Some justify their fun-squashing ways by pointing out that costumes are just too much trouble for teachers to deal with, while other schools cite safety for their Halloween ban. Making headlines this year is a Connecticut school that banned Halloween celebrations because it was worried about children "being excluded from activities due to religion, cultural beliefs, etc." (No word on what the "etc." might be.) Fortunately, after parents fought back, this school reversed its decision, and Halloween can go on as planned, but it surely won't be the last ban we see, and it's got to stop.
If a parent doesn't want his or her child to participate in a holiday celebration for whatever reason, they should have the option to opt out, absolutely. However, we simply can't ban everything that makes anyone uncomfortable, or there will be nothing left to celebrate — or even learn about, for that matter.
As for the worry about a child feeling excluded, that's a parent's job to explain to their children why sometimes your beliefs set you apart and how it's not a bad thing. Trying to include everyone in everything teaches our child that being different is a bad thing. It's not. Throughout life, they may feel excluded for their beliefs — for not drinking at a party when everyone else is, for not joining in on gossip when others are. While those aren't school-sponsored events, why not use a lesson such as Halloween to teach them about staying true to your beliefs instead of ruining the fun for everyone else?
When it comes to safety and the hassle for teachers, it can be figured out. Enlist the help of parents, set rules, whatever, but these celebrations have been going on for years and years, and our kids deserve to continue the tradition — in full costume. This is the memory-making stuff. Sure, the focus in school should be primarily on learning, but everyone needs a little fun sometimes. Costumes are fun!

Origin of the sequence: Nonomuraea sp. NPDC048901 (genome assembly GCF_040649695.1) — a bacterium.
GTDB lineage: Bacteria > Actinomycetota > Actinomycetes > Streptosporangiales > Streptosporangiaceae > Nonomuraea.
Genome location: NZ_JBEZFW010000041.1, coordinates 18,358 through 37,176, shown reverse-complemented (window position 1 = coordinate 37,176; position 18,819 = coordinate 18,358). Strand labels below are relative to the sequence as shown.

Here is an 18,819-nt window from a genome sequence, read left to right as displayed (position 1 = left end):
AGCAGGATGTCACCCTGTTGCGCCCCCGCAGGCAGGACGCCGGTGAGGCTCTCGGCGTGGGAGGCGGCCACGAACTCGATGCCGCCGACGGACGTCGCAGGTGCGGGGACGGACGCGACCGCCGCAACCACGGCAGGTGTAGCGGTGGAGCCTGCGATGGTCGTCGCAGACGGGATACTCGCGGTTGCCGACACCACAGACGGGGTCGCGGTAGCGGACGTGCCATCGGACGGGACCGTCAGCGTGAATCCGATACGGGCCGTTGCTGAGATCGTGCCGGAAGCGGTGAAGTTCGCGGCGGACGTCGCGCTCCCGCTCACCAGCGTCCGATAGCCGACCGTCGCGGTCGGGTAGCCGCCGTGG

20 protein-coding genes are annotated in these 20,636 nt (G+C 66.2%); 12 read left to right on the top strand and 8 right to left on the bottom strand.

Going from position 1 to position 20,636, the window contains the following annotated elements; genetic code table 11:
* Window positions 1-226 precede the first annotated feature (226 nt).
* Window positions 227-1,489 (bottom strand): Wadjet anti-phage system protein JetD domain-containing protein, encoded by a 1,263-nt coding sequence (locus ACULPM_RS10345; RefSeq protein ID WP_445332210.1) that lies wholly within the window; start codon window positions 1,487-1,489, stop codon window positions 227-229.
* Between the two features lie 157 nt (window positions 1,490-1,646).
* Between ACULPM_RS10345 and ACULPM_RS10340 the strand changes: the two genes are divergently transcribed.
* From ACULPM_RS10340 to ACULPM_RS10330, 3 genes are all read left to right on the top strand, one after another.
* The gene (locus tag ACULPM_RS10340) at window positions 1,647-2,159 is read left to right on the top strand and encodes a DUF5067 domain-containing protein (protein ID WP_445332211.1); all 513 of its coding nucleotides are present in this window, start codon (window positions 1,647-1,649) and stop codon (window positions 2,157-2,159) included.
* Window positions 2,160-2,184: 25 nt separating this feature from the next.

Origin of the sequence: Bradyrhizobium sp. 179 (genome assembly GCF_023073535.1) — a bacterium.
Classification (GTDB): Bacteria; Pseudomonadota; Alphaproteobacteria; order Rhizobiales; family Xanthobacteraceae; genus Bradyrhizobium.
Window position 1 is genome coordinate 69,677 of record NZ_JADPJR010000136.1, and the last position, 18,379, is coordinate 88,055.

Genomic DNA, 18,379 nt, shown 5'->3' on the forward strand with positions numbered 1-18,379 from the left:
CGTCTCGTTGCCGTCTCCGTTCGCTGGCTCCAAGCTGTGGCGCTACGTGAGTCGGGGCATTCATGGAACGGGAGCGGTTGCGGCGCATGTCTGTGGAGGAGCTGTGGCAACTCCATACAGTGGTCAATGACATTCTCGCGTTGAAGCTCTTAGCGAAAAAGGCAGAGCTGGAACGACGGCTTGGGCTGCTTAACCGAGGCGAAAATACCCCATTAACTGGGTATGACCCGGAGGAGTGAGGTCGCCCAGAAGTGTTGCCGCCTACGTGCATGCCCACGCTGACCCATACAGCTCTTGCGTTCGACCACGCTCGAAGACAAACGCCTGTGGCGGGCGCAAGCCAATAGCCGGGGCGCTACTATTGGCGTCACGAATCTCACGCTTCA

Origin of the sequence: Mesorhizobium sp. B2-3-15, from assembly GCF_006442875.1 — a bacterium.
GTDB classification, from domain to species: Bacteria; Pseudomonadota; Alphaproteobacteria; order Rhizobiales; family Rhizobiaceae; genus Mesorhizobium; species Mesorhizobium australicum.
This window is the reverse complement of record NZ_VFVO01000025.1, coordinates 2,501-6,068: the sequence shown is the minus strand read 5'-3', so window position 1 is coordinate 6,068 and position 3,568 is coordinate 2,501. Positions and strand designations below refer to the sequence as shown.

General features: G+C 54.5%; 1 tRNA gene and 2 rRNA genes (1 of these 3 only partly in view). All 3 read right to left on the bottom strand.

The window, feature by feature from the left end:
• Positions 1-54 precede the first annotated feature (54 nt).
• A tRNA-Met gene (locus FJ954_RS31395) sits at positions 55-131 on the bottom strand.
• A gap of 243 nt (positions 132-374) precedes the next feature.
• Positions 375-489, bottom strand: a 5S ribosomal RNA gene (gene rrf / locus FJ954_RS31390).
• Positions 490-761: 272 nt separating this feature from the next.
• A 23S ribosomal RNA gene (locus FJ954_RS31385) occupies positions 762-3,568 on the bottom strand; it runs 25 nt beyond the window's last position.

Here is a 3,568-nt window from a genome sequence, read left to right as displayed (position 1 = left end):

Primarily, though, there is one big reason schools should hold Halloween celebrations that no one can deny: the costumes. Parents and children spend countless hours and dollars dreaming up the perfect ones and bringing them to life. Those creations deserve as many eyeballs as possible, and school provides the perfect audience.
If those precious costumes aren't seen in the light of day at school, there's a good chance no one will ever see them at all. That means all those stitches sewn, feathers glued on, money spent out of guilt because there's no way in hell we would even attempt to make a costume ourselves — they're all for naught.
Halloween rule No. 1 is that you don't go out trick-or-treating until it's dark — dark! Who is going to see your costume in the dark? Pretty much no one. Sure, there are porch lights, but when you're crowded up next to 20 kids who are trying to jostle for the Reese's Peanut Butter Cup, you most certainly are not in the spotlight, on center stage.
There's also the weather to consider. In many parts of the country, it's freezing out come Oct. 31. Parkas don't fit under princess gowns, and ski caps and wigs don't really mix. All that work… covered up.
Perhaps it's a selfish reason — OK, it's a totally selfish reason — but if we're putting in the time and effort to make our kids' dreams come true, we need they deserve a few "ooohs" and "awwws" for our efforts. Think of the fingers bloodied with sewing needles, the glue that spilled on the carpet and the sleep deprivation parents suffered, all in the name of these costumes.
Halloween costumes deserve as many hours of high-visibility use as possible before they are cast aside for good, and schools should do their part to help us out. All that hassle just for a picture and a couple of random comments on a porch step feels like much more of a trick than a treat. No one is giving that much extra candy out just for a creative costume to make it worth it otherwise.
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